Auditors were rebuffed when they contacted the federal Social Security Administration to obtain the citizenship status of registered voters in Texas. They were told personally identifiable information could not be disclosed.

Safeguarding Texas' voter registration process is a controversial issue that has played out at the Capitol over the last few sessions. Some people believe applicants should present a birth certificate or official form of identification in order to register to vote. Speaker Tom Craddick, concerned with voter fraud, issued an interim charge Nov. 29 to study the matter.

Individuals who want to register to vote in Texas need not submit a driver's license or a Social Security number. Applicants without these documents can submit a current utility bill, a paycheck, or a bank statement.

"It is important to note that neither a Texas driver's license number nor a Social Security number can be relied upon to determine citizenship status, because both forms of identification are issued to non-U.S. citizens," the report states.

Auditors listed two controls that may help deter voters from submitting false information on citizenship status. First, Texas requires an applicant to sign an acknowledgement of eligibility on a voter registration card to confirm U.S. citizenship. Perjury is punishable by imprisonment up to 180 days and a fine up to $2,000.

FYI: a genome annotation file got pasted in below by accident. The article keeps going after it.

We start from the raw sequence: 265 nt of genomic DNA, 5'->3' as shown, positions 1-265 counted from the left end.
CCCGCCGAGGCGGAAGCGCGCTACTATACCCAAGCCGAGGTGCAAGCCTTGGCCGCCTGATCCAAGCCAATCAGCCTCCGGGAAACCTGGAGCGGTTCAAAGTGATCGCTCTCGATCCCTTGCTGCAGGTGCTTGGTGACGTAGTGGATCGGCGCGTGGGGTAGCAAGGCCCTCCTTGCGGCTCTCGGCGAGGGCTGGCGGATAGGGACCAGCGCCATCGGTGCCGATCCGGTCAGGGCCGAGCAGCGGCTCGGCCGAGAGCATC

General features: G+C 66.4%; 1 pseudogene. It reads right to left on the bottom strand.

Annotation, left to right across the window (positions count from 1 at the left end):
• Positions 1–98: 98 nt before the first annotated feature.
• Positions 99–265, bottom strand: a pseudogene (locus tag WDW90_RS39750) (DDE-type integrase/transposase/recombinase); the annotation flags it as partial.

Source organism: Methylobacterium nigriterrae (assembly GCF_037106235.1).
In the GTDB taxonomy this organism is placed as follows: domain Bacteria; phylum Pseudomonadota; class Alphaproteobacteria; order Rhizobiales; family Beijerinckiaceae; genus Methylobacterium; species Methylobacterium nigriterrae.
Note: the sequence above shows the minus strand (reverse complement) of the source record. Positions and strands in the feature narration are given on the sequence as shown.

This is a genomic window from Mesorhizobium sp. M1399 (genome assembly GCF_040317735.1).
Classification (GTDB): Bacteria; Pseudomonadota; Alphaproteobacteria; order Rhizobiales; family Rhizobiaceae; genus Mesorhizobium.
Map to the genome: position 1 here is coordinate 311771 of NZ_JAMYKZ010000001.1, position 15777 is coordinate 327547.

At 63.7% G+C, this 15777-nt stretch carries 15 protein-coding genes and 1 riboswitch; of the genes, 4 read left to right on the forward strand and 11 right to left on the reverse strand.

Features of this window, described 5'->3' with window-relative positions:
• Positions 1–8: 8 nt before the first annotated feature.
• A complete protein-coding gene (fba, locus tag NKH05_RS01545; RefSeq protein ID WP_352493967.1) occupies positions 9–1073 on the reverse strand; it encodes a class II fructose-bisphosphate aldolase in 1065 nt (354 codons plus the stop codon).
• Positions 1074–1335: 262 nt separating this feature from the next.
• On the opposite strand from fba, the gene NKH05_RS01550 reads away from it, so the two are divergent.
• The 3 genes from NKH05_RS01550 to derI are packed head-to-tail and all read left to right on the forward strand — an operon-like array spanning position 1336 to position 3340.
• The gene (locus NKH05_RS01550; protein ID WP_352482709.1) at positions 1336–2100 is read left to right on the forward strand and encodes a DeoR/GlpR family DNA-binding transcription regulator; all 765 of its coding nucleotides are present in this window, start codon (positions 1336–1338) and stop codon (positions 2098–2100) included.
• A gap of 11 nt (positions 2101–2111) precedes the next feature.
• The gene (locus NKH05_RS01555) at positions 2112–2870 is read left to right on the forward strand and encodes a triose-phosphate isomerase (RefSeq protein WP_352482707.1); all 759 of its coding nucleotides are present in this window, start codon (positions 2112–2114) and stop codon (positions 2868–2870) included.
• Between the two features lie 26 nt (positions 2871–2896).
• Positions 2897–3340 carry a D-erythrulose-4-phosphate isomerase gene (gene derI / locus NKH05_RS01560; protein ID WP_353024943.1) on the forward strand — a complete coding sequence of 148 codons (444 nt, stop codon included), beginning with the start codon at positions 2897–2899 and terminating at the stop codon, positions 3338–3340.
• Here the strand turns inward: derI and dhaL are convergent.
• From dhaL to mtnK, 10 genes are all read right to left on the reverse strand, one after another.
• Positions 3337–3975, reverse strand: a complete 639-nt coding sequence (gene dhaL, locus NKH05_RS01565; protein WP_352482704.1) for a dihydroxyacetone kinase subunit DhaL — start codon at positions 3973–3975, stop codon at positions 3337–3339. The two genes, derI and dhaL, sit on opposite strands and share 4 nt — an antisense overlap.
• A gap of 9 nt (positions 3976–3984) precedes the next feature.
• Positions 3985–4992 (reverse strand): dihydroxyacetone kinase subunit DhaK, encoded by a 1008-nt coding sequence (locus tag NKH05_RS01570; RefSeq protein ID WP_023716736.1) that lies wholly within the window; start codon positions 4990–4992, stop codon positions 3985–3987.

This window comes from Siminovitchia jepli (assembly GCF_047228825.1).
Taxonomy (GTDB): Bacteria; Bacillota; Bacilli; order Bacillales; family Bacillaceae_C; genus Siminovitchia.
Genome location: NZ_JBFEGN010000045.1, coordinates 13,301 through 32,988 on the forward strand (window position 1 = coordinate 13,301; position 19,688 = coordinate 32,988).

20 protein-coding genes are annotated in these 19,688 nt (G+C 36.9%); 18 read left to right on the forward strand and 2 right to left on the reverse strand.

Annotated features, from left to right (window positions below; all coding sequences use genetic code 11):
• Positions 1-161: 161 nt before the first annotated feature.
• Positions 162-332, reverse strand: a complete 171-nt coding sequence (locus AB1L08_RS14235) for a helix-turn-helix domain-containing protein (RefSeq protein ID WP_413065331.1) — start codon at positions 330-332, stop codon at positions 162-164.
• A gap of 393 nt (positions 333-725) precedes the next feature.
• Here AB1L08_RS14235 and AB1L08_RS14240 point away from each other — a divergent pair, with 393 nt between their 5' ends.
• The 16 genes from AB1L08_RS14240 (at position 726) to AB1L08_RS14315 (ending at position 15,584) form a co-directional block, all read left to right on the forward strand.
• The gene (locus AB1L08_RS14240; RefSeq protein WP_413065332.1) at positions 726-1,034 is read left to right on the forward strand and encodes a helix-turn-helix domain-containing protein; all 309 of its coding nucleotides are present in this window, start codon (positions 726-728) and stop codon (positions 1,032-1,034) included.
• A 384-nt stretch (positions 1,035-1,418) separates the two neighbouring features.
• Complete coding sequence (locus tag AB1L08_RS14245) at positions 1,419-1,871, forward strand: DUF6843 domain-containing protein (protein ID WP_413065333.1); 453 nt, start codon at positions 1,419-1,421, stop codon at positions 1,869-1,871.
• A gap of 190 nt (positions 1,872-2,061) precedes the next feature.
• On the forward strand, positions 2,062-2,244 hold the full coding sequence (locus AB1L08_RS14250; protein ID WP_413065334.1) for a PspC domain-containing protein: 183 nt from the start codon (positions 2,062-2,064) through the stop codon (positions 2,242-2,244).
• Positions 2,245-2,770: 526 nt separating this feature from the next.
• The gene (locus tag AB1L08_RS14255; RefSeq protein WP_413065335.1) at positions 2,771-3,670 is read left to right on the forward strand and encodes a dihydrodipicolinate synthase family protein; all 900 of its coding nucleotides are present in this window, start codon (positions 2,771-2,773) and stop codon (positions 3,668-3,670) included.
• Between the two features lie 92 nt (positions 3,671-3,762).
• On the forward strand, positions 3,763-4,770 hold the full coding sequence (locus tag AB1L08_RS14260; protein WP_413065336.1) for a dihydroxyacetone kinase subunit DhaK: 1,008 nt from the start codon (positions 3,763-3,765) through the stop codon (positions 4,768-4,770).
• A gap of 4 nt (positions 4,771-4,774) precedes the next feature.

Second, individuals are removed from the voter rolls when they refuse jury duty by admitting they are noncitizens. In Bexar County last summer where an elections official had to remove from the voter registration list the names of 330 people who secured dismissal from jury duty upon telling the court they were not U.S. citizens.

Yet the audit report stated that "neither of these controls is adequate to ensure citizenship status is accurately reported by voter applicants." The Secretary of State's Office generally agreed with the auditor's assessment.

"Initially they thought we should be checking for citizenship in a different manner than what we have available, and I think the audit showed that we can't do that with the tools we currently have," Haywood said.

One tool that may make a difference, although not yet available, is the REAL ID. The REAL ID Act, which Congress passed in 2005, is scheduled to be implemented in 2009. It would require states to adopt federally approved identification standards to stem illegal immigrants from obtaining driver's licenses and hinder terrorists from traveling within the United States.